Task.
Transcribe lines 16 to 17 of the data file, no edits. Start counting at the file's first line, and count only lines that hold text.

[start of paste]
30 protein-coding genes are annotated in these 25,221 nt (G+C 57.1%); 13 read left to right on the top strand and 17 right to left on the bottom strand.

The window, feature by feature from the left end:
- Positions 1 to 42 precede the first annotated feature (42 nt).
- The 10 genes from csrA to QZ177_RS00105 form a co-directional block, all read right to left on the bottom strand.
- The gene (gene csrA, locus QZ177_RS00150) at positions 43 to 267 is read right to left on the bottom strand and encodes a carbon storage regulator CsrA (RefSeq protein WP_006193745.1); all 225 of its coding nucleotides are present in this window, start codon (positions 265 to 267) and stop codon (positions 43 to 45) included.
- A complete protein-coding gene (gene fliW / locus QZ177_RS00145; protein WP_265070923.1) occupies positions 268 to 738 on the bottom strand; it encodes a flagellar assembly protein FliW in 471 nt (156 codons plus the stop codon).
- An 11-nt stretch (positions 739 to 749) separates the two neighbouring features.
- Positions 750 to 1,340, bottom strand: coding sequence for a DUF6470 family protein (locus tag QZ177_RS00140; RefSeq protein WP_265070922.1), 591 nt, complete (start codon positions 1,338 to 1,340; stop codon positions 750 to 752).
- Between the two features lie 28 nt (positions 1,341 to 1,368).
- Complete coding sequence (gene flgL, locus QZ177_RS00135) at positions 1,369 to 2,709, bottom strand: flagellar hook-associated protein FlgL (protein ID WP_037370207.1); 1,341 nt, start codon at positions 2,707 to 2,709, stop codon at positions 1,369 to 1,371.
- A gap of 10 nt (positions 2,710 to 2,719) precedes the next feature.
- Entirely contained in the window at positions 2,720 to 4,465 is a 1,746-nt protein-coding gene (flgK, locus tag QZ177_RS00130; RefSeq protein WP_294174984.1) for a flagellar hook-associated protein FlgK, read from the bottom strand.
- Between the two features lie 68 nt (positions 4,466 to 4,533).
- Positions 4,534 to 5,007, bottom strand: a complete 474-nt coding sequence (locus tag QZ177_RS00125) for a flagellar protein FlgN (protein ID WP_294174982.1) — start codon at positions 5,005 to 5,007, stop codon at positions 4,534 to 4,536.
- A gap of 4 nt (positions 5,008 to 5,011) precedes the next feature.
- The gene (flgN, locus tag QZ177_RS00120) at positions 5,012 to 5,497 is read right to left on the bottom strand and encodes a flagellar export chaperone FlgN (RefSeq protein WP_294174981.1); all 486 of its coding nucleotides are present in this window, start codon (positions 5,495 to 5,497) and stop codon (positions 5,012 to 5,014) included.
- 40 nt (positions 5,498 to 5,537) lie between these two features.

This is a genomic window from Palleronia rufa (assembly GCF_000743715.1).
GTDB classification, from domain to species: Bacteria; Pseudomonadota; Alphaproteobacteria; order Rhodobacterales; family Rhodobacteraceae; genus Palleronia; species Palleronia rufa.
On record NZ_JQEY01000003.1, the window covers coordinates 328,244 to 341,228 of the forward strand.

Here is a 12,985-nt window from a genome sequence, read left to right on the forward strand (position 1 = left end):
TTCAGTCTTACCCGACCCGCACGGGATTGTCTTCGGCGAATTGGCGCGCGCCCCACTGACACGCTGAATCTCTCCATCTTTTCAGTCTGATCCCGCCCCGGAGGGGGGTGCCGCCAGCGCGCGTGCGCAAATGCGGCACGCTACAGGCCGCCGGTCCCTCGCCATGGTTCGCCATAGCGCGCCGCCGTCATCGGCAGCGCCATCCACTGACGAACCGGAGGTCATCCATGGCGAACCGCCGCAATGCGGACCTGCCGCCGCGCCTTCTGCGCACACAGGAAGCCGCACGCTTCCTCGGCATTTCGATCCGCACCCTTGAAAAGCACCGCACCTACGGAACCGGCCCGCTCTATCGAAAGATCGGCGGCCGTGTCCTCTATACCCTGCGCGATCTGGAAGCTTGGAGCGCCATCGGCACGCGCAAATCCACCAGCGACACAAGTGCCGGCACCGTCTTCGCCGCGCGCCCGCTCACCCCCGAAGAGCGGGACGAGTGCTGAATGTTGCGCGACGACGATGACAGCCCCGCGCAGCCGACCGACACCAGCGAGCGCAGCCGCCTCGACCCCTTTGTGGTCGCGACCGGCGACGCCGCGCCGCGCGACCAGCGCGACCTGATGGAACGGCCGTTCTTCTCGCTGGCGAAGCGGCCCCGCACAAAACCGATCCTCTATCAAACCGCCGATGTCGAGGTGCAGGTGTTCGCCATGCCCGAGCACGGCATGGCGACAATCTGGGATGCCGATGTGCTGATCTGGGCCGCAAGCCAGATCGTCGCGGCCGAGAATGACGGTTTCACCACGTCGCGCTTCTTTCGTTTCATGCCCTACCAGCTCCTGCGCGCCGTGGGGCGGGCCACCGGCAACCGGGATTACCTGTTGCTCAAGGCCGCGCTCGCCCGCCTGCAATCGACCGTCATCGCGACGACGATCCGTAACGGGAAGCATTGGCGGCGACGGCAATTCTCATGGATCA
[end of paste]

- The gene (flgN, locus tag QZ177_RS00120) at positions 5,012 to 5,497 is read right to left on the bottom strand and encodes a flagellar export chaperone FlgN (RefSeq protein WP_294174981.1); all 486 of its coding nucleotides are present in this window, start codon (positions 5,495 to 5,497) and stop codon (positions 5,012 to 5,014) included.
- 40 nt (positions 5,498 to 5,537) lie between these two features.